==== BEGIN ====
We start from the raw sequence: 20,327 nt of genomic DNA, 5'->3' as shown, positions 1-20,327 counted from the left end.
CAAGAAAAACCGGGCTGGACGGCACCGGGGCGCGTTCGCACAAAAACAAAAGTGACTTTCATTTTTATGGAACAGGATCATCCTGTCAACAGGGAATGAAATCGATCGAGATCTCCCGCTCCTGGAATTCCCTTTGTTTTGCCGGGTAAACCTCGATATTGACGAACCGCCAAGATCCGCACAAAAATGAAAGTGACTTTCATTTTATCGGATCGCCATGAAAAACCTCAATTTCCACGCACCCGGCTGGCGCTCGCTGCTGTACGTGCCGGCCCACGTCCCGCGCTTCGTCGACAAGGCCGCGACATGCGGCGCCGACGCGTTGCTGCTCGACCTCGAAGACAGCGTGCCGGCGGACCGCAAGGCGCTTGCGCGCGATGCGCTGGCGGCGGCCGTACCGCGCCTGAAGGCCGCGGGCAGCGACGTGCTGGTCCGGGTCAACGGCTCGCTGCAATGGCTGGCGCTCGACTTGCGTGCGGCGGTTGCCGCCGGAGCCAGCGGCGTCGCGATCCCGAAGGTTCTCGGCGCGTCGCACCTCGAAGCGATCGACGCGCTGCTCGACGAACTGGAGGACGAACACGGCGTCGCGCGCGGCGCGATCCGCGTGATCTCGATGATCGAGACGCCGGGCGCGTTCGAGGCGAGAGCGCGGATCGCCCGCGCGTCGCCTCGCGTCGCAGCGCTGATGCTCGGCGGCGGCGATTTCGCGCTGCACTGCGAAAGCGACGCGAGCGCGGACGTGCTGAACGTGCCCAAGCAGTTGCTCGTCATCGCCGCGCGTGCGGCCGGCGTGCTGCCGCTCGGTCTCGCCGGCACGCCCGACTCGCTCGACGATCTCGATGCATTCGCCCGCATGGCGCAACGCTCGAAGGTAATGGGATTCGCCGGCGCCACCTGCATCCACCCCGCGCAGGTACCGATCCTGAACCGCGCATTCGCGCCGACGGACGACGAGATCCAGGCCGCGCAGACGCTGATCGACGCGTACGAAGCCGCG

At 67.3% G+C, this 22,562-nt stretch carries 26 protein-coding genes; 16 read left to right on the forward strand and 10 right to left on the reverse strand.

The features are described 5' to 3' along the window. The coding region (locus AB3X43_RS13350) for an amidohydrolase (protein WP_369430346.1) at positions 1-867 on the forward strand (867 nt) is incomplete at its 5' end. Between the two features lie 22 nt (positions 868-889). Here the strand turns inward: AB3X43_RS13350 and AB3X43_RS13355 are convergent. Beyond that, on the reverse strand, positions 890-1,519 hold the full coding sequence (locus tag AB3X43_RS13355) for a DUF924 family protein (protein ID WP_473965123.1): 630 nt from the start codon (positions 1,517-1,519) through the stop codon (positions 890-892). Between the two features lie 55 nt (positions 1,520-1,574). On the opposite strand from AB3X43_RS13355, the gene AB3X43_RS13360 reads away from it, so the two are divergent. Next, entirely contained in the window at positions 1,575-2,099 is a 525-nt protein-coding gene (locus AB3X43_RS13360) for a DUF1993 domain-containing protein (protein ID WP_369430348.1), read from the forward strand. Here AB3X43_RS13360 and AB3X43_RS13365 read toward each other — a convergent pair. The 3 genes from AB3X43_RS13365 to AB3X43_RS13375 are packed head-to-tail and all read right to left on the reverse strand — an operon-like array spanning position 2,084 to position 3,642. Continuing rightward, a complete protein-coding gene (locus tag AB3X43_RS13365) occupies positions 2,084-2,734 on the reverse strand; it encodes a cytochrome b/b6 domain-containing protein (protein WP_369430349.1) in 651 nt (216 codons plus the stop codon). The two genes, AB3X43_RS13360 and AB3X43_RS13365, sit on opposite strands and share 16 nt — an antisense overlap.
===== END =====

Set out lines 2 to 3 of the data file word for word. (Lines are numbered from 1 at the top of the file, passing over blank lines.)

CAAGAAAAACCGGGCTGGACGGCACCGGGGCGCGTTCGCACAAAAACAAAAGTGACTTTCATTTTTATGGAACAGGATCATCCTGTCAACAGGGAATGAAATCGATCGAGATCTCCCGCTCCTGGAATTCCCTTTGTTTTGCCGGGTAAACCTCGATATTGACGAACCGCCAAGATCCGCACAAAAATGAAAGTGACTTTCATTTTATCGGATCGCCATGAAAAACCTCAATTTCCACGCACCCGGCTGGCGCTCGCTGCTGTACGTGCCGGCCCACGTCCCGCGCTTCGTCGACAAGGCCGCGACATGCGGCGCCGACGCGTTGCTGCTCGACCTCGAAGACAGCGTGCCGGCGGACCGCAAGGCGCTTGCGCGCGATGCGCTGGCGGCGGCCGTACCGCGCCTGAAGGCCGCGGGCAGCGACGTGCTGGTCCGGGTCAACGGCTCGCTGCAATGGCTGGCGCTCGACTTGCGTGCGGCGGTTGCCGCCGGAGCCAGCGGCGTCGCGATCCCGAAGGTTCTCGGCGCGTCGCACCTCGAAGCGATCGACGCGCTGCTCGACGAACTGGAGGACGAACACGGCGTCGCGCGCGGCGCGATCCGCGTGATCTCGATGATCGAGACGCCGGGCGCGTTCGAGGCGAGAGCGCGGATCGCCCGCGCGTCGCCTCGCGTCGCAGCGCTGATGCTCGGCGGCGGCGATTTCGCGCTGCACTGCGAAAGCGACGCGAGCGCGGACGTGCTGAACGTGCCCAAGCAGTTGCTCGTCATCGCCGCGCGTGCGGCCGGCGTGCTGCCGCTCGGTCTCGCCGGCACGCCCGACTCGCTCGACGATCTCGATGCATTCGCCCGCATGGCGCAACGCTCGAAGGTAATGGGATTCGCCGGCGCCACCTGCATCCACCCCGCGCAGGTACCGATCCTGAACCGCGCATTCGCGCCGACGGACGACGAGATCCAGGCCGCGCAGACGCTGATCGACGCGTACGAAGCCGCG

At 67.3% G+C, this 22,562-nt stretch carries 26 protein-coding genes; 16 read left to right on the forward strand and 10 right to left on the reverse strand.